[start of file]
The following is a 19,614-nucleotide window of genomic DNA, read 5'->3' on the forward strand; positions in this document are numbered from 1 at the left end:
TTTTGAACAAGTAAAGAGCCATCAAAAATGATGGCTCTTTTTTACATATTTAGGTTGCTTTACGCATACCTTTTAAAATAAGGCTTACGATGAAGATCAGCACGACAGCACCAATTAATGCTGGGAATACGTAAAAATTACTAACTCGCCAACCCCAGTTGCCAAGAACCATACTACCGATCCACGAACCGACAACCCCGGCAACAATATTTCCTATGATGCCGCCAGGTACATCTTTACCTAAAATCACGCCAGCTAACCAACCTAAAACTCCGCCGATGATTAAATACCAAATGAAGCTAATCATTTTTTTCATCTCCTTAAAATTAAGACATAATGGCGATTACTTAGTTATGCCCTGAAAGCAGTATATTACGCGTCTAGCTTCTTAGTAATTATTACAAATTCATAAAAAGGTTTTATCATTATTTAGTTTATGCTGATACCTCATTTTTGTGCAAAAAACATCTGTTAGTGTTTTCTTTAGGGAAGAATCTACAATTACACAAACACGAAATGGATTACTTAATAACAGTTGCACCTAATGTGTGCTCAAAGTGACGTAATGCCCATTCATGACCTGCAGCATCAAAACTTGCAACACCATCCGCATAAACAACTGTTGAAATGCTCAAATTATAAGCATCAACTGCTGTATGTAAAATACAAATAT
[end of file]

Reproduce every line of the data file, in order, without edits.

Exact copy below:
The following is a 19,614-nucleotide window of genomic DNA, read 5'->3' on the forward strand; positions in this document are numbered from 1 at the left end:
TTTTGAACAAGTAAAGAGCCATCAAAAATGATGGCTCTTTTTTACATATTTAGGTTGCTTTACGCATACCTTTTAAAATAAGGCTTACGATGAAGATCAGCACGACAGCACCAATTAATGCTGGGAATACGTAAAAATTACTAACTCGCCAACCCCAGTTGCCAAGAACCATACTACCGATCCACGAACCGACAACCCCGGCAACAATATTTCCTATGATGCCGCCAGGTACATCTTTACCTAAAATCACGCCAGCTAACCAACCTAAAACTCCGCCGATGATTAAATACCAAATGAAGCTAATCATTTTTTTCATCTCCTTAAAATTAAGACATAATGGCGATTACTTAGTTATGCCCTGAAAGCAGTATATTACGCGTCTAGCTTCTTAGTAATTATTACAAATTCATAAAAAGGTTTTATCATTATTTAGTTTATGCTGATACCTCATTTTTGTGCAAAAAACATCTGTTAGTGTTTTCTTTAGGGAAGAATCTACAATTACACAAACACGAAATGGATTACTTAATAACAGTTGCACCTAATGTGTGCTCAAAGTGACGTAATGCCCATTCATGACCTGCAGCATCAAAACTTGCAACACCATCCGCATAAACAACTGTTGAAATGCTCAAATTATAAGCATCAACTGCTGTATGTAAAATACAAATAT